Monday, February 6, 2017

Crypto-television: A Series of Serious Series Reviews

Lately, I have been in a type of television conundrum: I love cryptozoology, but cannot seem to find any worthwhile cryptozoological shows on television to watch. So, I decided to go on a hunt through the recesses of modern crypto-television.

Monsters and Mysteries in America/Unsolved

I began my search with watching several episodes of the popular Monsters and Mysteries in America and Monsters and Mysteries Unsolved. The first aired in 2013 and ran for three seasons, and the second aired last year. Each episode looks at a handful of mysteries, most focusing on various cryptids. Their portrayal of the phenomena is pretty accurate and they generally get several researchers on to discuss cases and ideas, but the show tends to focus on the sensational aspects without any skeptical points of view. The show also recreates various cases with a person in a rubber suit and some B-grade actors -- the effect of which is quite amusing.

Mountain Monsters

This infamous show was also on the top of my list to peruse, largely due to the huge cult following this show seems to have acquired. After watching two episodes, I realized either the show producers or the team themselves don't care about accurate research. It seems that the bare minimum was done before heading out on a hunt. I think that the AIMS team uses the premise of monster hunting to get on television playing with their firearms. I have no problem with the show, in fact, I think that it is great mindless entertainment, but that is all that it is.

Swamp Monsters

Swamp Monsters is essentially the same show as Mountain Monsters but in the Bayou instead of the Appalachia. The team members of BEAST (Bayou Enforcement Agency on Supernatural Threats). The show only had three episodes and there isn't much worth discussing from any of them.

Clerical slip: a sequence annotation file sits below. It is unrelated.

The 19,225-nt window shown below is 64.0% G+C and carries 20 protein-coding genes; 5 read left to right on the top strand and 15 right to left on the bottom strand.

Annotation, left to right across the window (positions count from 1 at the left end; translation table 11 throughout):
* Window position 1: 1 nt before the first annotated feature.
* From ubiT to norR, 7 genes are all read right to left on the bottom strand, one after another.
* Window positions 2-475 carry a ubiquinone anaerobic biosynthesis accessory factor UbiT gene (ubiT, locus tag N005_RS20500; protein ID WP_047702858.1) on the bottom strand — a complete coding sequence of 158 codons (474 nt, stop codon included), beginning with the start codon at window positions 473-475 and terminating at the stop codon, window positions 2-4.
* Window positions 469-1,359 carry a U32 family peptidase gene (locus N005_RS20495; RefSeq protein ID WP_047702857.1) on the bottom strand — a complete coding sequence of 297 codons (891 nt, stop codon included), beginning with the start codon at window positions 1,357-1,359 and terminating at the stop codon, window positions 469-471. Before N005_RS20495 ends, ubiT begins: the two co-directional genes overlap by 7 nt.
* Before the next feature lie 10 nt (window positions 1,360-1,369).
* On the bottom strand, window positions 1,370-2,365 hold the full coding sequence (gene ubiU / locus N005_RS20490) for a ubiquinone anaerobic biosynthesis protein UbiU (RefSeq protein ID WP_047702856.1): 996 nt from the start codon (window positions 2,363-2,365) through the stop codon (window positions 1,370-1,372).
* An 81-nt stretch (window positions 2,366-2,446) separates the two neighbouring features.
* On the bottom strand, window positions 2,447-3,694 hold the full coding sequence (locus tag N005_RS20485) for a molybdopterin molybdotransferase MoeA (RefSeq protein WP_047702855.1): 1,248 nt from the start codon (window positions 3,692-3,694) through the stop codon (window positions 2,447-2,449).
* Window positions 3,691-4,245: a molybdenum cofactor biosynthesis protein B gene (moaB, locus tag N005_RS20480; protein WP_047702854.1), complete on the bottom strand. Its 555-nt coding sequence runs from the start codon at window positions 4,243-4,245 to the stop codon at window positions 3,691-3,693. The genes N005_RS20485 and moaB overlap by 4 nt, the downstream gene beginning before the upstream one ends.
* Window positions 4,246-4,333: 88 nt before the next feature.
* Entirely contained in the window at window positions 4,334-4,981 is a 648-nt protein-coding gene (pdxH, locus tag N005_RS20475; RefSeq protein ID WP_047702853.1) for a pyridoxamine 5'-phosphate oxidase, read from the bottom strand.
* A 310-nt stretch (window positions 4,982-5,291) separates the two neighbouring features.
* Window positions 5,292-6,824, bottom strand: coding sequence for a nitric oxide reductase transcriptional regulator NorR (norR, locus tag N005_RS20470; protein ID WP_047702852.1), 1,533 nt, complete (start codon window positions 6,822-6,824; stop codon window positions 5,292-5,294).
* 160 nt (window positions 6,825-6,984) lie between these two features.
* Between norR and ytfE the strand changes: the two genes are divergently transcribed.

Finding Bigfoot

Finding Bigfoot is another show that has gained a large cult following. During the first couple seasons, the show did some pretty good research and investigative work. Over time, though, the show began to outgrow its stay and seems to be riding purely on the unending dedication of its fans. The show certainly isn't as bad as many people claims.

Monsters Underground

Monsters Underground has a simple premise: there are mysterious creatures that supposedly live in caves around the world, and this team is going after them all! The only thing is... there aren't that many that supposedly live in caves. Needless to say, the show didn't last long -- and the short time it did air was not spent terribly productively.


Monster Quest was technically the first cryptozoology focused show to be produced. It lasted for 5 seasons and each episode focused on a different cryptid or a specific regional aspect of a creature with a larger range. I personally love this show. Each episode did an excellent job of introducing the creature and several cases as well as consulting several authorities on the creature each episode. Something else that made the show unique is that they consulted the skeptical side of thinking as well, not just those who wholeheartedly believe in the creatures.

Killing Bigfoot

Over the past few months, the show Killing Bigfoot has been making waves in the world of cryptozoology, to the point that some disgruntled bloggers and researchers put together a petition prevent the airing of the show. The reason the show created so much controversy is the argument: whether or not Bigfoot should be killed in order to prove its existence. The show seems to have really relied on that controversy in order to raise viewership. Unfortunately, the show follows the same formula as Mountain Monsters and Swamp Monsters among others: a bunch of bearded rednecks with large guns traipsing the wilderness searching for monsters. Killing Bigfoot is nothing really new or special but is fairly entertaining to watch.

So, what is your favorite crypto-show? Let me know in the comments!

1 comment:

  1. MonsterQuest is our favorite of this bunch. We do find Mountain Monsters to be quite bizarre, and entertaining.